Poland rebuilds abandoned rail tracks to Ukraine to help refugees fleeing the war
KROŚCIENKO, POLAND - In a remote mountainous province in the southeast tip of Poland, surrounded by snow and bare trees, 11 burly men in orange suits are hard at work.
They are rushing to rebuild an abandoned rail line first laid more than a century ago that runs through the hills from Ukraine into Poland. They hope it will help ferry refugees escaping Russia's war on Ukraine to safety - but it's laborious work.
They are digging by hand, using pick axes and rakes to drag out rocks that were first put down when the tracks were built in the 19th century.
Its 26 degrees and you can see the steam of their breath as they drag out rotted ties and then, with a grunt and some teamwork, slide a new one in. A gas-powered drill rumbles along the tracks fixing them into place with thick 8-inch screws.
It's a three-hour drive for the workers to get here, on the southernmost border crossing with Ukraine on the outskirts of the tiny town of Krościenko. It will be a three-hour drive home when night falls.
Theirs is one of several crews trying to replace an 18-mile stretch of the line that has deteriorated beyond use. In the space of an hour they have managed to repair about 40 feet. Then it's time for a quick break.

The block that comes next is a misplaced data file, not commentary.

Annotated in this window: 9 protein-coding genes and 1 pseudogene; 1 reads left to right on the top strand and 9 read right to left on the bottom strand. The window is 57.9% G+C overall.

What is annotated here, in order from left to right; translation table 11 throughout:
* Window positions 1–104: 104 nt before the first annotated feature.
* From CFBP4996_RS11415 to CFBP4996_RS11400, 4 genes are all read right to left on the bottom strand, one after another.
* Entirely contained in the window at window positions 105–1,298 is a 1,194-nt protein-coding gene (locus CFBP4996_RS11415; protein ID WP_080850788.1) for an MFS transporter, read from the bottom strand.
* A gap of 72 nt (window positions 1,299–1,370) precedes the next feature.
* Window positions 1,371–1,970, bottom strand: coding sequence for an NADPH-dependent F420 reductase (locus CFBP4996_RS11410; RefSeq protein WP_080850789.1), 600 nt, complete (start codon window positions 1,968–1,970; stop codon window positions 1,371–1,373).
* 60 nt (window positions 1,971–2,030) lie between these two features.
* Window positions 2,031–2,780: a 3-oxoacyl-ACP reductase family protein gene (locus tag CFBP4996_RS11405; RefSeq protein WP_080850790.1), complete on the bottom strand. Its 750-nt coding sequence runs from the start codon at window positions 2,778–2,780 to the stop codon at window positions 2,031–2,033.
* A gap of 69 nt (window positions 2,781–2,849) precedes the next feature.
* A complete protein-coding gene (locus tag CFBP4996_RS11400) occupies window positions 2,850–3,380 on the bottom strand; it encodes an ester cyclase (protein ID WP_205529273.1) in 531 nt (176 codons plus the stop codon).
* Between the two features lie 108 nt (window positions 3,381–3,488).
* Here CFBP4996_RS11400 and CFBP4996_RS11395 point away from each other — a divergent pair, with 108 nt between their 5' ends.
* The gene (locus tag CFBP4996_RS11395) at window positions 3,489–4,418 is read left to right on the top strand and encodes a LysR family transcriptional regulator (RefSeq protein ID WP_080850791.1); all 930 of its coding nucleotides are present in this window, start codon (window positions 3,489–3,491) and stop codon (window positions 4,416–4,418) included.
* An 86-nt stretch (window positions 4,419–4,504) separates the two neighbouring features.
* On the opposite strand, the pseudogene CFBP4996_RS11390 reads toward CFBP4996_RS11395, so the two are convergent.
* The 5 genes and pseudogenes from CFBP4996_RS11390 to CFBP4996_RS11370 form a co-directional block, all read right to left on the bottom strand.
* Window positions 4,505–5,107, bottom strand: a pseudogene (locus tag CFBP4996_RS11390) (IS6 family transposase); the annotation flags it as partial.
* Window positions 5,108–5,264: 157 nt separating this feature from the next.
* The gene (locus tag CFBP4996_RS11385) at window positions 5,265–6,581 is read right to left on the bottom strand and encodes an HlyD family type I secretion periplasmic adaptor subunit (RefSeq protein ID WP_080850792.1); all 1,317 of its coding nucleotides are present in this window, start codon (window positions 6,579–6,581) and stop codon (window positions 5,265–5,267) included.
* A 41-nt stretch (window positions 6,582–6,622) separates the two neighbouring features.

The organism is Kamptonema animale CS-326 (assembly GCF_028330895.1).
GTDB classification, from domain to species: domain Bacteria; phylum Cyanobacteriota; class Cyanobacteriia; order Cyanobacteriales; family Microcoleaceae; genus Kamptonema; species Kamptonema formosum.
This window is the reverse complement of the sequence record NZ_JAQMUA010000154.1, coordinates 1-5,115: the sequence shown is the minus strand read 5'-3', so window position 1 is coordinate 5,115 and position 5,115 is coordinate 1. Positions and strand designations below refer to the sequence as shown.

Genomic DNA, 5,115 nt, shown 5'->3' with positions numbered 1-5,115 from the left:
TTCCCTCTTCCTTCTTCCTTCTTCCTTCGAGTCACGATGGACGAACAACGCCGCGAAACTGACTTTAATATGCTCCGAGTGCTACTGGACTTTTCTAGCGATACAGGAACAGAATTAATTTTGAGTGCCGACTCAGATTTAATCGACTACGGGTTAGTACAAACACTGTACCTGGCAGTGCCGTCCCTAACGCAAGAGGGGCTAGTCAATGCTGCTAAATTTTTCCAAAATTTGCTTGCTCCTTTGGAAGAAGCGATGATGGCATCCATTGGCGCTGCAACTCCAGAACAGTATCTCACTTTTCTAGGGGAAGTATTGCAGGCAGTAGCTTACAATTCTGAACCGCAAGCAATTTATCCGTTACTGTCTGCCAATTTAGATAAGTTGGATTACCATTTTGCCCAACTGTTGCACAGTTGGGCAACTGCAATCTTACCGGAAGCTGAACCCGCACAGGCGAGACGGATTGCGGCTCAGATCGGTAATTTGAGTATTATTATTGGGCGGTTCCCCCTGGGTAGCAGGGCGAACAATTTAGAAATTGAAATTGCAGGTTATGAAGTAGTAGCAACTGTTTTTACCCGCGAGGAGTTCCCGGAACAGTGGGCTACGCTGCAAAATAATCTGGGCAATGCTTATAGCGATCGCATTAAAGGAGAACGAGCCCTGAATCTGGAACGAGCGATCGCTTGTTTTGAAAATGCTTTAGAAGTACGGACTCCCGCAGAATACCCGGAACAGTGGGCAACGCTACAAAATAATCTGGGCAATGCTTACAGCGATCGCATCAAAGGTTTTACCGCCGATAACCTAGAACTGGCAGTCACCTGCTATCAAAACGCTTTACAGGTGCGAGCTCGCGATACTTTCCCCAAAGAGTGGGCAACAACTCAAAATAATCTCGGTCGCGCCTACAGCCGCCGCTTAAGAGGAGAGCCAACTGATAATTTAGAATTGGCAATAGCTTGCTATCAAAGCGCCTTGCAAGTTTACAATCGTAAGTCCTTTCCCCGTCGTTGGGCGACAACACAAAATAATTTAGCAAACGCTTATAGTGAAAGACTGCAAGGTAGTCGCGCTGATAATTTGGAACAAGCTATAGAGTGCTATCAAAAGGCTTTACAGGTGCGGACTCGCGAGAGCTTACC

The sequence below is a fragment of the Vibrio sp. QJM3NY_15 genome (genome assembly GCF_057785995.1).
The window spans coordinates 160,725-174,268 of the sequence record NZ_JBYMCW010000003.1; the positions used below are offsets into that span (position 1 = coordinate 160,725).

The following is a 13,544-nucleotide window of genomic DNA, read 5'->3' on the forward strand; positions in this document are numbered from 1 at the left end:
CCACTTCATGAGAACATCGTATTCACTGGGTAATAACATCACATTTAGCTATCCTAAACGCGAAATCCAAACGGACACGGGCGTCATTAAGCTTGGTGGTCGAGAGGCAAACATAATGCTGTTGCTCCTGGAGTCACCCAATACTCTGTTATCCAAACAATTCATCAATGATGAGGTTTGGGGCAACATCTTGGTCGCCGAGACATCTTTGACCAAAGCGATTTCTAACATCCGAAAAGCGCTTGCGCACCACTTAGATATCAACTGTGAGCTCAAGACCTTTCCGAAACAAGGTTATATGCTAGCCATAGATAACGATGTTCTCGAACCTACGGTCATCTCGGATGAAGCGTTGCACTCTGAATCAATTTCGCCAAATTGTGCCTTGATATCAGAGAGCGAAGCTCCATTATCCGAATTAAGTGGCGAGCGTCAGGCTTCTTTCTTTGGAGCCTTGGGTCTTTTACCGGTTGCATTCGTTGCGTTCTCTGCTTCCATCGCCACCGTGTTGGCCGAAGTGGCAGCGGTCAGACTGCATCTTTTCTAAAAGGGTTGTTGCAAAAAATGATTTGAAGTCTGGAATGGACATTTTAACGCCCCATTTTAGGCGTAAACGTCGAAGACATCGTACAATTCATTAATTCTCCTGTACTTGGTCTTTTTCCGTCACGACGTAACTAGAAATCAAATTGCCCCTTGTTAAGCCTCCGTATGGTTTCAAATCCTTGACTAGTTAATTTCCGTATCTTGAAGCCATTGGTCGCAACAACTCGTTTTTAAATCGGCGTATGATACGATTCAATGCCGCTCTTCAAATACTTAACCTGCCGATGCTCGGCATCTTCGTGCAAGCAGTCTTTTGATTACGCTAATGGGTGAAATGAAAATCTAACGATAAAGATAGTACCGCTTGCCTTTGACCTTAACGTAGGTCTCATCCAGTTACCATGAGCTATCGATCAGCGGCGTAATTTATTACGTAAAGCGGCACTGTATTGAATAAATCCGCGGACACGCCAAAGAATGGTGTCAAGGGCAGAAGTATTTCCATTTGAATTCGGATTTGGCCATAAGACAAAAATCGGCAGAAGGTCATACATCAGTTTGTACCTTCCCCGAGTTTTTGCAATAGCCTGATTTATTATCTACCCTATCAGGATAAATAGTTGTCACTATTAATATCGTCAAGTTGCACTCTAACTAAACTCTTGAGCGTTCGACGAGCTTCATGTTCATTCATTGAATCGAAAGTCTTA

They shuffle off to a nearby truck and pull out homemade pastries and bars of chocolate. They pour coffee and tea into mugs and pass them around.
One of the men, Jarosław, says it's good coffee and will keep him going. Another, Bogdan, puffs on a cigarette and sits quietly to the side, looking in the direction of the Smilnytsia border crossing a mile down the road that is still seeing refugees pouring over.
Poland has accepted more than 1.5 million refugees from Ukraine since Russia began its attack, and the country's President Andrzej Duda last week warned they needed more help to handle the rush.
"Unless we receive international assistance, then given the further influx of refugees to Poland on this scale, this will end up in a refugee disaster," he said on Thursday.
The resources being thrown into repairing a disused rail line is one of the clearest signs yet that Poland expects this crisis to continue for months to come, if not years.
As their break ends, the workers on the rail line toss their cigarette butts and down the last of their coffee before heading back to work. And the sound of pickaxe hitting rock echoes through the hills once more.
Ari Shapiro contributed to this story.
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